Date of Award


Document Type

Open Access Dissertation


College of Nursing


Nursing Science

First Advisor

Sue P. Heiney


Chemotherapy education is imperative for patients to gain the knowledge to manage side effects, adhere to prescribed cycles, and recognize the severity of symptoms that require immediate provider contact. Two vital factors – the readability of teaching materials and the patient’s health literacy – must be considered during chemotherapy education. However, materials are often not assessed for readability. Further, the influence of a patient’s health literacy level and demographic factors on chemotherapy knowledge has not yet been investigated. The specific aims are to: (1) critique the readability and format of chemotherapy education materials; (2) explore how women with breast cancer perceive chemotherapy education; and (3) examine the relationships of a patient’s health literacy level and demographic factors with chemotherapy knowledge.

Forty-six women with breast cancer on intravenous chemotherapy were recruited from a large comprehensive oncology center. The women were surveyed in person and five instruments were administered: (1) demographic data form; (2) chemotherapy educational resource use form; (3) Rapid Estimate of Adult Literacy – Short Form; (4) Short Test of Functional Health Literacy in Adults; and (5) a revised Leuven Questionnaire on Patient Knowledge of Chemotherapy. Readability of the chemotherapy education materials was assessed using the: (1) Flesch Reading Ease; (2) Flesch-Kincaid; and (3) Simple Measure of Gobbledygook. Format of the materials was evaluated using the Suitability Assessment of Materials scoring. Thematic analysis was used to describe the experience of 37 participants undergoing chemotherapy education. Descriptive and inferential statistics were calculated to identify which factors influenced chemotherapy knowledge.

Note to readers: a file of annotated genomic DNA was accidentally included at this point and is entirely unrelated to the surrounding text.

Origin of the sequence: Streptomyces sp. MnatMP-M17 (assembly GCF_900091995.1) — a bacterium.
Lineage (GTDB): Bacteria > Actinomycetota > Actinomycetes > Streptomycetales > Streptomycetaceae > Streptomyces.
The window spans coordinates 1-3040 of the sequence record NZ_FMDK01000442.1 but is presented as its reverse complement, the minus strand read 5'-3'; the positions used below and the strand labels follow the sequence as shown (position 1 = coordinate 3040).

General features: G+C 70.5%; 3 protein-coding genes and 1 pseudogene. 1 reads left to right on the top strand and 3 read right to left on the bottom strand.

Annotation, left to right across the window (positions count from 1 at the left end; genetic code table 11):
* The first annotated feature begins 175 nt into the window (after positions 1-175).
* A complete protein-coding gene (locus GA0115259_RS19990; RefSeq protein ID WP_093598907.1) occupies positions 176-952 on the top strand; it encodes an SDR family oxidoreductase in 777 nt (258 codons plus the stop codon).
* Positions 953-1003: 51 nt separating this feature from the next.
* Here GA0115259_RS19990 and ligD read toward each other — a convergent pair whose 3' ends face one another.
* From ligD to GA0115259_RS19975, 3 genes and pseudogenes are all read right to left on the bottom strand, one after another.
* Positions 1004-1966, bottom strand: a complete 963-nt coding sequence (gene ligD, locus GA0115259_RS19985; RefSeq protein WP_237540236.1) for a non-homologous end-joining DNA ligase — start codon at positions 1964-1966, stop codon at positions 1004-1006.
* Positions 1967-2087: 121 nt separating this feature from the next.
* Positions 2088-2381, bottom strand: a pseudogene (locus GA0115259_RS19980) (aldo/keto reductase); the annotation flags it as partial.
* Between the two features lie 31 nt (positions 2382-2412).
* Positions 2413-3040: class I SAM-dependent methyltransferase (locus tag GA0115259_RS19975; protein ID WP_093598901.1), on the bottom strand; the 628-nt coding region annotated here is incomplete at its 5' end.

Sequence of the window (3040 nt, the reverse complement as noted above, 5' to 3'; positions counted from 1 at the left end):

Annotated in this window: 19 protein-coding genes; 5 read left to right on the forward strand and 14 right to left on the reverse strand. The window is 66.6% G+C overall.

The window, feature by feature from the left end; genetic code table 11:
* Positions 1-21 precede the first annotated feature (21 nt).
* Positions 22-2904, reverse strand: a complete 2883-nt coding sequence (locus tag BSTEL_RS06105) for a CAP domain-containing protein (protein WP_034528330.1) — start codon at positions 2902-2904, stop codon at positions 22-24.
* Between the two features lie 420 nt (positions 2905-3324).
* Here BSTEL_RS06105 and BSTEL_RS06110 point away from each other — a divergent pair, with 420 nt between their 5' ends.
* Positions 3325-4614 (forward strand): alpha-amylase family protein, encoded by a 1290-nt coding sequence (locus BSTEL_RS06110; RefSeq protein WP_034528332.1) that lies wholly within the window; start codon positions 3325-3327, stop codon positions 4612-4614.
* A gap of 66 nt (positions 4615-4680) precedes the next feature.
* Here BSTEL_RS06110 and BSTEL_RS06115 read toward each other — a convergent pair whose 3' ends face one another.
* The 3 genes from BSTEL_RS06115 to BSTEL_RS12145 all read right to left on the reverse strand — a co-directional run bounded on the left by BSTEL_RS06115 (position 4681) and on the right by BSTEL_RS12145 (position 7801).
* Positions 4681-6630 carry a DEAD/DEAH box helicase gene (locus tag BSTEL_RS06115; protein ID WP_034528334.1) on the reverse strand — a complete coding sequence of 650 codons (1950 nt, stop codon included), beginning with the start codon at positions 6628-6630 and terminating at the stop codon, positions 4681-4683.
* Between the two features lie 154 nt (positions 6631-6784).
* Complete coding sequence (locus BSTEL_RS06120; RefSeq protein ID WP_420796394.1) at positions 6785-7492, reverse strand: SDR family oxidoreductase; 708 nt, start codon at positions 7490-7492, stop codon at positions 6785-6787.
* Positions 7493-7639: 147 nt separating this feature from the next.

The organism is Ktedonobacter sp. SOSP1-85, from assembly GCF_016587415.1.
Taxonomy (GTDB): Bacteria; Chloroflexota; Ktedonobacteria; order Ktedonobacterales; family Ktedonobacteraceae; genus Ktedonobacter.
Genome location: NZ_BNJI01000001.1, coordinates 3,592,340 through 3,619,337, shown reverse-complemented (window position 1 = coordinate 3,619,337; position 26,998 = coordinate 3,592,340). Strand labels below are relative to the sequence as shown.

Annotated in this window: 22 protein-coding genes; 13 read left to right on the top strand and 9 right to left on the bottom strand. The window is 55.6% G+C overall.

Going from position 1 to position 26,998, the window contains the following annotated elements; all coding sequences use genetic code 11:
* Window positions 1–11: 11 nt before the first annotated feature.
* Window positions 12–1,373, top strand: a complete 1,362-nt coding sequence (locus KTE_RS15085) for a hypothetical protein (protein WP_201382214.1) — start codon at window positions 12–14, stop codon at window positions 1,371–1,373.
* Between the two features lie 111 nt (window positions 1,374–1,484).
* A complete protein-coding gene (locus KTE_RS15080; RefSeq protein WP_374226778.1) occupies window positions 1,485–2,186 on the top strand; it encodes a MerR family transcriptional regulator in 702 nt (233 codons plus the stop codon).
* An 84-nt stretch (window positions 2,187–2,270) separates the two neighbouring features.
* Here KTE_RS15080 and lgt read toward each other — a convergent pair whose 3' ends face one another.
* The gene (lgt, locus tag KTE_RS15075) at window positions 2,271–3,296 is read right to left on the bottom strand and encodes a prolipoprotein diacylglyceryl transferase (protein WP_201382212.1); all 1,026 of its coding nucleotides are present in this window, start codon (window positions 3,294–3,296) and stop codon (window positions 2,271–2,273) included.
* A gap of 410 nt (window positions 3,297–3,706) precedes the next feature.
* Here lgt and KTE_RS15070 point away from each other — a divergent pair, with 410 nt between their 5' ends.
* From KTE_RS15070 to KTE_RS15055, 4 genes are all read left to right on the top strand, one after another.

The readability scores of the chemotherapy education materials ranged from 7th to a 12th grade reading level; areas most challenging for the reader pertained to information about treatment and chemotherapy drugs. The thematic analysis revealed three major themes: (1) finding control in learning; (2) receiving unexpected support; and (3) learning in unforeseen ways. Health literacy, income, and marital status were significantly related to chemotherapy knowledge.

This study highlights the importance of health literacy and social support in positively affecting chemotherapy knowledge despite the challenging reading levels of educational material. Future research should be directed to illuminate the effects of readability and heath literacy across a spectrum of patients with a variety of cancers.


© 2018, Pearman deTreville Parker

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